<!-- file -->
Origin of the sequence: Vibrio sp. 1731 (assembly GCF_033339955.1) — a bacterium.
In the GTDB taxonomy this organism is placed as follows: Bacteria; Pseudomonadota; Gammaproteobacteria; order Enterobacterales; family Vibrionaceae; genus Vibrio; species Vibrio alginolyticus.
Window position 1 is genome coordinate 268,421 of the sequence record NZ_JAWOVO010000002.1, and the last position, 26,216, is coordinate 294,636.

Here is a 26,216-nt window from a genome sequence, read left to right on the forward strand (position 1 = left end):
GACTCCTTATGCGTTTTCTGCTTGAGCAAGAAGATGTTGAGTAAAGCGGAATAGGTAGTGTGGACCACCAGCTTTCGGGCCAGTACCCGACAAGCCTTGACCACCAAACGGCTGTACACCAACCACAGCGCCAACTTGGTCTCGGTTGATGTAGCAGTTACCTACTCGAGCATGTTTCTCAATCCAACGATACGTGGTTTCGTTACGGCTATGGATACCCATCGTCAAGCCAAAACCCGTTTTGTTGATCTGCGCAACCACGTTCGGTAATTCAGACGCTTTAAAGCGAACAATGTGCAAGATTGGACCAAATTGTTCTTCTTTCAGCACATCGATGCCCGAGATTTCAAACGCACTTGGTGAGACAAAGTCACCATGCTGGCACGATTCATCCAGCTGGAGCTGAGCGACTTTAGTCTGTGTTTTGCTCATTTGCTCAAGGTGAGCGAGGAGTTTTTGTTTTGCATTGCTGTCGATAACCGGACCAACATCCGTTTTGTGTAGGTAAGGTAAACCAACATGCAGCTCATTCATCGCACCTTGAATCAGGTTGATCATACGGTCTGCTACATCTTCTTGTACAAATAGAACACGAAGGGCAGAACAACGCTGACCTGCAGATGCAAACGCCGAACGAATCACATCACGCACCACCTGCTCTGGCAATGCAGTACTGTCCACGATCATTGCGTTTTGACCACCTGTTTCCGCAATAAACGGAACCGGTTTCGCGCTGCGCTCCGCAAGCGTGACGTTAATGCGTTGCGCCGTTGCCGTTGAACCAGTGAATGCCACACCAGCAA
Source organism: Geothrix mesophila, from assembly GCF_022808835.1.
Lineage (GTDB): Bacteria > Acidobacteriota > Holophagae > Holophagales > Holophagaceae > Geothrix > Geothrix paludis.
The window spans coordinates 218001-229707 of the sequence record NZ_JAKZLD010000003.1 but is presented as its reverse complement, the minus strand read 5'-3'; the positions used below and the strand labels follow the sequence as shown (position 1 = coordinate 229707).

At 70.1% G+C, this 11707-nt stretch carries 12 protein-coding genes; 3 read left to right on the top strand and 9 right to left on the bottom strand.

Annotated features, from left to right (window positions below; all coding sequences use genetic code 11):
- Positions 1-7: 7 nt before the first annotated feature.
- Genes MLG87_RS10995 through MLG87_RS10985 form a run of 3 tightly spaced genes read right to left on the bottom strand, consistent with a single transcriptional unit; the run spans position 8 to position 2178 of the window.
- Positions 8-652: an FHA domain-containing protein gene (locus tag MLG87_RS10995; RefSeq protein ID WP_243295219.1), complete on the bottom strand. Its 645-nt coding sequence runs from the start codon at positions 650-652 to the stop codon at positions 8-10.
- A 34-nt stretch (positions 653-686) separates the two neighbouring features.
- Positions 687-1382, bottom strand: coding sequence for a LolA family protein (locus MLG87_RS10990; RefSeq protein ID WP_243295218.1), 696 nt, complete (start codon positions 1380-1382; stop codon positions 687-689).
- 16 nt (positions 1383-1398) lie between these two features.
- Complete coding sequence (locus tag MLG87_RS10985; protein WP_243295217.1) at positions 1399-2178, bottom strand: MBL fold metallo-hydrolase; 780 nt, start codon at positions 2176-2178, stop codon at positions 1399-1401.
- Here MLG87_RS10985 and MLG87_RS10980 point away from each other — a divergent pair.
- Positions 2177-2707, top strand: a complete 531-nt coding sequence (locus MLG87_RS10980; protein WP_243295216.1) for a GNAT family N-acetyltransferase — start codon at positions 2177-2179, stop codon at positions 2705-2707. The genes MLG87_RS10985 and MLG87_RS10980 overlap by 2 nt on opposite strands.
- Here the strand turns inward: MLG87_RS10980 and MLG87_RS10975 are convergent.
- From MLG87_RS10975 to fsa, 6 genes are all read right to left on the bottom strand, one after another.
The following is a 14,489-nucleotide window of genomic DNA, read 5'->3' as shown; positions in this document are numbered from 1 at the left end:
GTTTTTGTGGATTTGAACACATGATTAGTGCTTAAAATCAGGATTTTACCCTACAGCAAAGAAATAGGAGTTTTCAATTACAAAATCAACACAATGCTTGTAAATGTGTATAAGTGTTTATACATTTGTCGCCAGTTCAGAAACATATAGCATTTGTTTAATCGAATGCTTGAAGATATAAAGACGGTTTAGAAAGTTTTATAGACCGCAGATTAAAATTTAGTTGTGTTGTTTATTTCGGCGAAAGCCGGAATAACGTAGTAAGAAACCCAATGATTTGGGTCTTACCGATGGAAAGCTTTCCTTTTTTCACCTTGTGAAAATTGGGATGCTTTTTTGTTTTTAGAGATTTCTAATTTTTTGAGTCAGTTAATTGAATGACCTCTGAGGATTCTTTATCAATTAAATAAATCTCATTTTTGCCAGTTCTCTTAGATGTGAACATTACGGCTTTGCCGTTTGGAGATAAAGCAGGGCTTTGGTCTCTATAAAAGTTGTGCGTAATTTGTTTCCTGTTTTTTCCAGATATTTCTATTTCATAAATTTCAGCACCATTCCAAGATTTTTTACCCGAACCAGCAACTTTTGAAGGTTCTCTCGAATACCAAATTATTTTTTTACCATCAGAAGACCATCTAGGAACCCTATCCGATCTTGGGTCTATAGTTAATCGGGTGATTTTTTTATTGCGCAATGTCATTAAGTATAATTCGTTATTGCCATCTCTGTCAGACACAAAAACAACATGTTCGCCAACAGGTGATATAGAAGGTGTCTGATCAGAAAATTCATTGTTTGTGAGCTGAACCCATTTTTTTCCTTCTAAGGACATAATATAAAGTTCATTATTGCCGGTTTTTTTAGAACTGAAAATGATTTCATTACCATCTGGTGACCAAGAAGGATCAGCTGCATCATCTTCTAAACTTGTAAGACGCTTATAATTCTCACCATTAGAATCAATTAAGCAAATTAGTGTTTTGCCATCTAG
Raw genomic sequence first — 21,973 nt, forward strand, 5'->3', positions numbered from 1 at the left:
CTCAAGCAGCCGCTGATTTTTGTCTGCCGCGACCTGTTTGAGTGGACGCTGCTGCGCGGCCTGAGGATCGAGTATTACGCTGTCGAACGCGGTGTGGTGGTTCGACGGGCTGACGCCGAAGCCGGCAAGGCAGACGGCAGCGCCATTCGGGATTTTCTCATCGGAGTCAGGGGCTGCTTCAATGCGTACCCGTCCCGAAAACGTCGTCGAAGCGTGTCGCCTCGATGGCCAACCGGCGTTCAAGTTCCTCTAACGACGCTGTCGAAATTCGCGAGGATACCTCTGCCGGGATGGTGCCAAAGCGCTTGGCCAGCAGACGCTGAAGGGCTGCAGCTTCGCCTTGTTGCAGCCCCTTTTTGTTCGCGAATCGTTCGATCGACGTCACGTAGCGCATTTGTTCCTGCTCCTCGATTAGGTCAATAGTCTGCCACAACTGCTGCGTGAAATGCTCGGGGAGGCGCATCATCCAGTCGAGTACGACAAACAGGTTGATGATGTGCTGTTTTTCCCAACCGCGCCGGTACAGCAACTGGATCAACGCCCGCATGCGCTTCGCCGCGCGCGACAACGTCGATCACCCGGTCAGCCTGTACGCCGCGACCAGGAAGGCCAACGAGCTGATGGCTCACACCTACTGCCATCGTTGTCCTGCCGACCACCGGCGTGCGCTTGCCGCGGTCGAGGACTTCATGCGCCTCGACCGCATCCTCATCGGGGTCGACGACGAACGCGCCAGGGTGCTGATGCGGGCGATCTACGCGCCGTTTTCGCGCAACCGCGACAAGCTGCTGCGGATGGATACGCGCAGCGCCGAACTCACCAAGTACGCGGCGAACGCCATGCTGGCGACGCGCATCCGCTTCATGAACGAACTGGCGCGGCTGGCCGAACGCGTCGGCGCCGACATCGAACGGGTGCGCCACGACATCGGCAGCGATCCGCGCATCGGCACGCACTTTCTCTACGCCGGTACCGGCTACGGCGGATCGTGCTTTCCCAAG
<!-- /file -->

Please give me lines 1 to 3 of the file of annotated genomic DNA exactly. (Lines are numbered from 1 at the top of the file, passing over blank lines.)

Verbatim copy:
Origin of the sequence: Vibrio sp. 1731 (assembly GCF_033339955.1) — a bacterium.
In the GTDB taxonomy this organism is placed as follows: Bacteria; Pseudomonadota; Gammaproteobacteria; order Enterobacterales; family Vibrionaceae; genus Vibrio; species Vibrio alginolyticus.
Window position 1 is genome coordinate 268,421 of the sequence record NZ_JAWOVO010000002.1, and the last position, 26,216, is coordinate 294,636.